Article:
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Navigace:   Daily news   >>   31.7.2010

Daily news - 31.7.2010

TV news about the Summer Film School – every evening on channel ČT2. Today’s here.

All for one, Max Linder for all

Silent film became silent again. Popular set of concerts accompanied by projections of films that had been made even before Garbo (and everybody else) begun to talk was ended by one of American grotesques by French Max Linder The Three Musketeers or rather The Three Must-Get-There. In the film Ananas, Gyros, Kokos and s’Ařbuján fight for France and their honour in fierce skirmishes. Waggish parody of classic Three Musketeers with debonair and brave Douglas Fairbanks was created in the production of United Artist, studio founded by Fairbanks and Linder’s biggest rival Charlie Chaplin. The live score for the film was made by “compost rock” formation C from Tábor.

Tarr both valued and underestimated

Béla Tarr was present at several this year’s events, but the discussion on the topic of his work in the connection to European cinematography was of course “about him but without him”. The panel discussion was created by several experts who were talking over his work and influence. Hungarian participator in the discussion Gellért Kovács offered informed insight: “When we look at Tarr’s work we can see several periods. His first film Hotel Magnezit was a part of one movement in Hungarian cinematography that proclaimed bigger responsibility of film-makers to look into social issues and show them in films. As an overstatement we can call them documentary films – he worked with not-actors and displays stories from life. Family Nest and The Prefab People are from this period, although we can see his latter style in them too. Then, in 1985, he shot Almanac of Fall, which indorse to the esthetics called “new sensitivity”. So from documentary film-maker Tarr turned into very visual narration that plays with colors and camera’s angles and, in general, we can say that he was more perceptive to the fact that it is film. His early films were influenced by “Budapest school” – which is probably quite infamous here – and than he shot his “dark trilogy” that didn’t follow any movement but it created one.” He also underlined that like a lot of other important film-makers Tarr is much more successful in the whole world than in his native country. Hungarian critics don’t perceive him as an especial figure. And you can buy only Family Nest, Satan’s Tango and Werckmeister Harmonies on DVD… and even they were sooner to get in France, Germany and England.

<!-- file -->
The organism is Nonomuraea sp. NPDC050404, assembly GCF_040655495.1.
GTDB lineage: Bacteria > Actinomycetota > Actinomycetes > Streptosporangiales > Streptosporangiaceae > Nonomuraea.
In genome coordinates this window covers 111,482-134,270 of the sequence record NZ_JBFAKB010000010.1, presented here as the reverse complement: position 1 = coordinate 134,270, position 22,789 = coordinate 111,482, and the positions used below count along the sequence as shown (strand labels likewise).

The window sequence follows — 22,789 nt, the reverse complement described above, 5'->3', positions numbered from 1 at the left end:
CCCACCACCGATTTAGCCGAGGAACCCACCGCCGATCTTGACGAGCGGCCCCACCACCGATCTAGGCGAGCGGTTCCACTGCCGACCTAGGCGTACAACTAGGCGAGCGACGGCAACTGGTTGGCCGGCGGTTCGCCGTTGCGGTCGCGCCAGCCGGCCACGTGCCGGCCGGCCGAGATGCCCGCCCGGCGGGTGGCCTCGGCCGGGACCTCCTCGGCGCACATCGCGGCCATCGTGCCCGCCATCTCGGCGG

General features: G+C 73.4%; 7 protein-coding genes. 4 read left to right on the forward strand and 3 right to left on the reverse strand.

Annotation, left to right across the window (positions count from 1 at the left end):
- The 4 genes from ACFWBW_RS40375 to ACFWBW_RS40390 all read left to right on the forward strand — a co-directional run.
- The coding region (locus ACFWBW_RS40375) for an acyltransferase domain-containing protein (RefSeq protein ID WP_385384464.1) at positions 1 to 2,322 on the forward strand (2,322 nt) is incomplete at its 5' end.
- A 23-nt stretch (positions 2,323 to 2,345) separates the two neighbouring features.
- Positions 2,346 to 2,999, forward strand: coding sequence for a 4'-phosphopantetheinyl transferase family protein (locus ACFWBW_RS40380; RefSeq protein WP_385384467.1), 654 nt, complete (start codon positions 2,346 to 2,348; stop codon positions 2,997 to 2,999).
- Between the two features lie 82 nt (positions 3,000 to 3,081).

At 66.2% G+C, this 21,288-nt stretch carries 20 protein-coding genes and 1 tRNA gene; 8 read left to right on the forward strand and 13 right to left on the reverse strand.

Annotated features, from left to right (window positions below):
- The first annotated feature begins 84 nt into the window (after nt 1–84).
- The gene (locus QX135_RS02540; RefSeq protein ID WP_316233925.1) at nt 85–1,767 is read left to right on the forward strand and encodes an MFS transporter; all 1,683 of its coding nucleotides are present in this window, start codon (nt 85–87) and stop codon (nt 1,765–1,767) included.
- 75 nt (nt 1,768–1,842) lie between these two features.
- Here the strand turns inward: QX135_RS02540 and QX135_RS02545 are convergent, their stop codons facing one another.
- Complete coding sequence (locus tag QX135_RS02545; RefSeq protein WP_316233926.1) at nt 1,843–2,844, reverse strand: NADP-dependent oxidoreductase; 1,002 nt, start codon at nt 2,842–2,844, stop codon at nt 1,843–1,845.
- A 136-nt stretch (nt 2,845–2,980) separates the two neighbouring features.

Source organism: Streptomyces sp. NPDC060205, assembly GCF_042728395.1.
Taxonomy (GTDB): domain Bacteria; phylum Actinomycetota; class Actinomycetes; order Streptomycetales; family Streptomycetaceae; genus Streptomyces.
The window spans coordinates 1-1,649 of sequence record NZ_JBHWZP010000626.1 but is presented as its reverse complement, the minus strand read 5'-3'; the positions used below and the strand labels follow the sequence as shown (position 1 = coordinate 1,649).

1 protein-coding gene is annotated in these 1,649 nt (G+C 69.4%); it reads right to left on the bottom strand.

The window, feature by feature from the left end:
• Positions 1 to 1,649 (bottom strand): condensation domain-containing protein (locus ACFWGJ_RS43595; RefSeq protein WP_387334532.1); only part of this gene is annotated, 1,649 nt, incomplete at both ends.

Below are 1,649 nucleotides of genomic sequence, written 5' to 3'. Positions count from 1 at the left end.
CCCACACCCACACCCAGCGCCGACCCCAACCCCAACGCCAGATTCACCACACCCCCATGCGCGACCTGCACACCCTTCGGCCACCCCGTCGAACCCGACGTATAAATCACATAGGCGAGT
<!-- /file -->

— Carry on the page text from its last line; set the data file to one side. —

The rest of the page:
As well as the official openings the ending of the SFS doesn’t agree with the time of the first (or the last) projection. When the president of AČFK Petr Korč officially ended this year’s festival there were still twenty-six films to present (plus a few events of the accompanying program). Before Korč handed the mice he had said: “Much more of you have come this year than last year, which means that we don’t work for nothing and that the biggest not competitive film festival in the Czech Republic has great future. After that Jan Jílek, the head gramaturg of the festival, was talking. He recapitulated that in section Focus: Iceland thirty-seven films were presented and if “there is one person who represents films from the country it is this guest”. And than he called at Fridrik Thór Fridriksson to come on the stage and become (the sixth and the last for this year) prizewinner of The Annual AČFK Award. Bejewelled with presents he said: “It means a lot to me, because I come from film clubs” and he talked about his “autistic” film A Mother’c courage that was presented after the ceremonial: “The reason why I make films is to get rid of pain… because when I keep thinking about something for a long time it starts hurting me.” He also talked about things almost ten years old: “I had an air-ticket for the first flight that hit the World Trade Center. But the day before it happened I had changed the booking because I had known I would be too drunk. So if I wonder about meaning of life, the film you will watch now should have been shot. Not like the rest of them that are just painkillers for me.”